The council authorized the purchase of the property in 2013 for $5 million. However, a donation lowered the village’s cost to $4 million. After the purchase, village staff became responsible for operating the Lake Wellington Professional Centre, with many tenants’ rent remaining grandfathered in from when it was owned by Ken Adams.

Since the village began collecting rent, a profit of just north of $800,000 has been accumulated by the village, which is kept in a separate fund. After five years of ownership, the village is still operating the Lake Wellington Professional Centre at a $3.2 million loss, when factoring in the purchase price.

The 35-year-old structure has numerous problems, and the current design could not be constructed under the current building code. Neither the doors nor windows are hurricane proof, and the roof needs replacement. Most seriously, it is a wood-framed building without a modern fire protection system. The cost of these replacements and enhancements to bring the building up to code and within the quality standards the village wishes to maintain total some $1.8 million. This would erase the $800,000-plus in revenues that the village has seen and add an additional $1 million in debt.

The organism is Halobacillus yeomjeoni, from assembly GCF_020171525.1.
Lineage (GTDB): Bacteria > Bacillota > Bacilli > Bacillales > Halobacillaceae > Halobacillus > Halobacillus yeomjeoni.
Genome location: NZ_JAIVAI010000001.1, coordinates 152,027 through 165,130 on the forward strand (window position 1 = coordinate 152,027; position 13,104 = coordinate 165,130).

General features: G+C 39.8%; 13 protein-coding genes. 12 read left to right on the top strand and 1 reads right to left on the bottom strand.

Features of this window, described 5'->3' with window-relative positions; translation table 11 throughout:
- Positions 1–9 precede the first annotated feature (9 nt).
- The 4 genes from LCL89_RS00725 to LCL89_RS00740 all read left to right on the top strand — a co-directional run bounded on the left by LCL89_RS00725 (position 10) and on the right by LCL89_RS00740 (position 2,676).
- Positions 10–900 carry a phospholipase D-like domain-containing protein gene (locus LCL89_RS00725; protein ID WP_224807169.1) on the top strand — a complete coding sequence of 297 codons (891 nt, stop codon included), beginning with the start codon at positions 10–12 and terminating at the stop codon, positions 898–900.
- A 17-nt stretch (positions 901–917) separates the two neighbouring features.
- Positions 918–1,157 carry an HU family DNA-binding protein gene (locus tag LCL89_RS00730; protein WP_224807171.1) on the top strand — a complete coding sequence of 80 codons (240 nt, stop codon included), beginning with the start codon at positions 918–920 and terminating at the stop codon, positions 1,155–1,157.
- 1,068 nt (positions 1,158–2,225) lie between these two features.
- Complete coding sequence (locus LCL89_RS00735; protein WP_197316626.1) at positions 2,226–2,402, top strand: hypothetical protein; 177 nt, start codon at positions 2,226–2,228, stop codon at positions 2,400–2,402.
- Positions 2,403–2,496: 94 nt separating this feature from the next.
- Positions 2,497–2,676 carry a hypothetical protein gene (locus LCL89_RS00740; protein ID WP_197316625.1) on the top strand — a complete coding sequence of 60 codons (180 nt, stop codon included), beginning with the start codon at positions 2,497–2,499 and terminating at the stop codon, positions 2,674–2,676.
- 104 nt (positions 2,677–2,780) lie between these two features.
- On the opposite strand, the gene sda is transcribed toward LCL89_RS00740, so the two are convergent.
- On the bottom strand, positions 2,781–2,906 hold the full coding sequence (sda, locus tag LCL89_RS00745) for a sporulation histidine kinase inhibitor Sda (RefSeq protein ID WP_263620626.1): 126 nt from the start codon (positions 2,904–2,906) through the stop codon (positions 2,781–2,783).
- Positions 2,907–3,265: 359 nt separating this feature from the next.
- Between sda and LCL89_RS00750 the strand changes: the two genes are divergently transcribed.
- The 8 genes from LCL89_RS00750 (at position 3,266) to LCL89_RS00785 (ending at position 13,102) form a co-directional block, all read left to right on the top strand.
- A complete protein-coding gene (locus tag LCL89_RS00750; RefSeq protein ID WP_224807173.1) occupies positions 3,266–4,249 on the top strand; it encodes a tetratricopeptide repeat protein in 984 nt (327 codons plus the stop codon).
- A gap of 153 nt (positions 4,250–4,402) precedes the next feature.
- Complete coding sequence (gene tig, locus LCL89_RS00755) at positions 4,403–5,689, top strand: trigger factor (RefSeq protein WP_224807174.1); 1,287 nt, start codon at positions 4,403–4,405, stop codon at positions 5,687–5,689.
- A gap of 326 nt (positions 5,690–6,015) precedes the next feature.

In other business, Drahos used his time to speak to address developments occurring at Polo West. Village Attorney Laurie Cohen informed the council that at the special magistrate hearing on Sept. 20, the property was found to be in violation of two codes. The property owner is required to cut the grass by the next magistrate hearing on Oct. 18. If not rectified, a fine of $250 per day, per violation will be implemented. Planning, Zoning & Building Director Bob Basehart told the council that it was the highest fine possible. Cohen added that Polo North is up for a similar code evaluation at the Oct. 18 magistrate session.